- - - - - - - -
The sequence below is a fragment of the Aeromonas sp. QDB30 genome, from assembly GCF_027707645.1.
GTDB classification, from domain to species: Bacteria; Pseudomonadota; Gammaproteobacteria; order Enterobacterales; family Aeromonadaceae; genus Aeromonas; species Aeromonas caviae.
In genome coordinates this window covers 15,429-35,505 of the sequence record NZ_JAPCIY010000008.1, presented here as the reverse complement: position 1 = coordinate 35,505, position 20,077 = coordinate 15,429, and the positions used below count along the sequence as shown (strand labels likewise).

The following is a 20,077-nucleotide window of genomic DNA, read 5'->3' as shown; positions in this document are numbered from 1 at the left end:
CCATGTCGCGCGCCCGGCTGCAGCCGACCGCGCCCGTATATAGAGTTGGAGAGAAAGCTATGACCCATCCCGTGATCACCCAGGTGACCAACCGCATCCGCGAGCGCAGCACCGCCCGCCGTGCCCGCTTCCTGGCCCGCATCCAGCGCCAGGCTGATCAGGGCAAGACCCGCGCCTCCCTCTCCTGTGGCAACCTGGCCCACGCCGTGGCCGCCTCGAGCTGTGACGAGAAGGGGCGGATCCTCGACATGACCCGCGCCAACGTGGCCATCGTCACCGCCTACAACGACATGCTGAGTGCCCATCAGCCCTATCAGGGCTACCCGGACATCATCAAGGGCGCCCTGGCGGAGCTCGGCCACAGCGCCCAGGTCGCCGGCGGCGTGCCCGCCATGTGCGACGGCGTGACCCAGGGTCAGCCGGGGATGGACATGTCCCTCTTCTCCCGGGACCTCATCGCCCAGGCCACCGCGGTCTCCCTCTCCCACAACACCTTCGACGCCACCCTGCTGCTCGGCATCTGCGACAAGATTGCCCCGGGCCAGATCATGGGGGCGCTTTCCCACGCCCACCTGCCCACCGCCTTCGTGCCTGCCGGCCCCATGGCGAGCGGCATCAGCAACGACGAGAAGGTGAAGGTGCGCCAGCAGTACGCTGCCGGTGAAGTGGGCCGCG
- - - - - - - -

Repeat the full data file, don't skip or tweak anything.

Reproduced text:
The sequence below is a fragment of the Aeromonas sp. QDB30 genome, from assembly GCF_027707645.1.
GTDB classification, from domain to species: Bacteria; Pseudomonadota; Gammaproteobacteria; order Enterobacterales; family Aeromonadaceae; genus Aeromonas; species Aeromonas caviae.
In genome coordinates this window covers 15,429-35,505 of the sequence record NZ_JAPCIY010000008.1, presented here as the reverse complement: position 1 = coordinate 35,505, position 20,077 = coordinate 15,429, and the positions used below count along the sequence as shown (strand labels likewise).

The following is a 20,077-nucleotide window of genomic DNA, read 5'->3' as shown; positions in this document are numbered from 1 at the left end:
CCATGTCGCGCGCCCGGCTGCAGCCGACCGCGCCCGTATATAGAGTTGGAGAGAAAGCTATGACCCATCCCGTGATCACCCAGGTGACCAACCGCATCCGCGAGCGCAGCACCGCCCGCCGTGCCCGCTTCCTGGCCCGCATCCAGCGCCAGGCTGATCAGGGCAAGACCCGCGCCTCCCTCTCCTGTGGCAACCTGGCCCACGCCGTGGCCGCCTCGAGCTGTGACGAGAAGGGGCGGATCCTCGACATGACCCGCGCCAACGTGGCCATCGTCACCGCCTACAACGACATGCTGAGTGCCCATCAGCCCTATCAGGGCTACCCGGACATCATCAAGGGCGCCCTGGCGGAGCTCGGCCACAGCGCCCAGGTCGCCGGCGGCGTGCCCGCCATGTGCGACGGCGTGACCCAGGGTCAGCCGGGGATGGACATGTCCCTCTTCTCCCGGGACCTCATCGCCCAGGCCACCGCGGTCTCCCTCTCCCACAACACCTTCGACGCCACCCTGCTGCTCGGCATCTGCGACAAGATTGCCCCGGGCCAGATCATGGGGGCGCTTTCCCACGCCCACCTGCCCACCGCCTTCGTGCCTGCCGGCCCCATGGCGAGCGGCATCAGCAACGACGAGAAGGTGAAGGTGCGCCAGCAGTACGCTGCCGGTGAAGTGGGCCGCG